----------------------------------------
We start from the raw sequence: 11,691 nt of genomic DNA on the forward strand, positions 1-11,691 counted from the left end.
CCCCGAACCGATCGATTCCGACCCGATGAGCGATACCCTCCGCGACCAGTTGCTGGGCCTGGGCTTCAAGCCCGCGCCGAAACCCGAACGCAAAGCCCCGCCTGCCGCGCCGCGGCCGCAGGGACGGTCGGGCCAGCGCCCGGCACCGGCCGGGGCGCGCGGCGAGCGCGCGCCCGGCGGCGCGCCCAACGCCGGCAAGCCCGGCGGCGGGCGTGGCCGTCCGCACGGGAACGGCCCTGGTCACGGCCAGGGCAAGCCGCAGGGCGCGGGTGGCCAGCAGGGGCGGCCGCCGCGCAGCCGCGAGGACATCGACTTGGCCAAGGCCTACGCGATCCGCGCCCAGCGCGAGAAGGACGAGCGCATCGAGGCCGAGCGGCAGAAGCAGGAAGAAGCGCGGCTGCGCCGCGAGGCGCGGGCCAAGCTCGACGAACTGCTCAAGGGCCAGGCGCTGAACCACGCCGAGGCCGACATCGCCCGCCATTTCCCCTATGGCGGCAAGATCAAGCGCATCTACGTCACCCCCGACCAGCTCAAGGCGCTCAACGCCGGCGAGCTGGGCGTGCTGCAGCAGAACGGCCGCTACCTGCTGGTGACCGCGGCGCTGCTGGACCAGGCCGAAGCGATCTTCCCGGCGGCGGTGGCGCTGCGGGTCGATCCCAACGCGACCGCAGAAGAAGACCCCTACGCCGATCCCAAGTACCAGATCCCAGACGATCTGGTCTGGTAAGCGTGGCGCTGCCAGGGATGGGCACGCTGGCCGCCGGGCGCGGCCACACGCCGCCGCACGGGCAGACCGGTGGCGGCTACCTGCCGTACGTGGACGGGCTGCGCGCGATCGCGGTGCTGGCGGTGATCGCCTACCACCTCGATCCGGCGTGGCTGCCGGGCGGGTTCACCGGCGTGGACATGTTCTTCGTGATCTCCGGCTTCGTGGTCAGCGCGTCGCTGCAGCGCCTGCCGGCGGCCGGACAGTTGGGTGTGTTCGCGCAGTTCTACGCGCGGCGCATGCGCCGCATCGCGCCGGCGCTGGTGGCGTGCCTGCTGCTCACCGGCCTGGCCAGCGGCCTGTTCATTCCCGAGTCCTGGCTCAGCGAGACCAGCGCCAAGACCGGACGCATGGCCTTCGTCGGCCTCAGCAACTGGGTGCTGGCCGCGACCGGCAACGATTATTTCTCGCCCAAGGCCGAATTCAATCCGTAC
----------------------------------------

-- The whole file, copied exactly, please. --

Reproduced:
We start from the raw sequence: 11,691 nt of genomic DNA on the forward strand, positions 1-11,691 counted from the left end.
CCCCGAACCGATCGATTCCGACCCGATGAGCGATACCCTCCGCGACCAGTTGCTGGGCCTGGGCTTCAAGCCCGCGCCGAAACCCGAACGCAAAGCCCCGCCTGCCGCGCCGCGGCCGCAGGGACGGTCGGGCCAGCGCCCGGCACCGGCCGGGGCGCGCGGCGAGCGCGCGCCCGGCGGCGCGCCCAACGCCGGCAAGCCCGGCGGCGGGCGTGGCCGTCCGCACGGGAACGGCCCTGGTCACGGCCAGGGCAAGCCGCAGGGCGCGGGTGGCCAGCAGGGGCGGCCGCCGCGCAGCCGCGAGGACATCGACTTGGCCAAGGCCTACGCGATCCGCGCCCAGCGCGAGAAGGACGAGCGCATCGAGGCCGAGCGGCAGAAGCAGGAAGAAGCGCGGCTGCGCCGCGAGGCGCGGGCCAAGCTCGACGAACTGCTCAAGGGCCAGGCGCTGAACCACGCCGAGGCCGACATCGCCCGCCATTTCCCCTATGGCGGCAAGATCAAGCGCATCTACGTCACCCCCGACCAGCTCAAGGCGCTCAACGCCGGCGAGCTGGGCGTGCTGCAGCAGAACGGCCGCTACCTGCTGGTGACCGCGGCGCTGCTGGACCAGGCCGAAGCGATCTTCCCGGCGGCGGTGGCGCTGCGGGTCGATCCCAACGCGACCGCAGAAGAAGACCCCTACGCCGATCCCAAGTACCAGATCCCAGACGATCTGGTCTGGTAAGCGTGGCGCTGCCAGGGATGGGCACGCTGGCCGCCGGGCGCGGCCACACGCCGCCGCACGGGCAGACCGGTGGCGGCTACCTGCCGTACGTGGACGGGCTGCGCGCGATCGCGGTGCTGGCGGTGATCGCCTACCACCTCGATCCGGCGTGGCTGCCGGGCGGGTTCACCGGCGTGGACATGTTCTTCGTGATCTCCGGCTTCGTGGTCAGCGCGTCGCTGCAGCGCCTGCCGGCGGCCGGACAGTTGGGTGTGTTCGCGCAGTTCTACGCGCGGCGCATGCGCCGCATCGCGCCGGCGCTGGTGGCGTGCCTGCTGCTCACCGGCCTGGCCAGCGGCCTGTTCATTCCCGAGTCCTGGCTCAGCGAGACCAGCGCCAAGACCGGACGCATGGCCTTCGTCGGCCTCAGCAACTGGGTGCTGGCCGCGACCGGCAACGATTATTTCTCGCCCAAGGCCGAATTCAATCCGTAC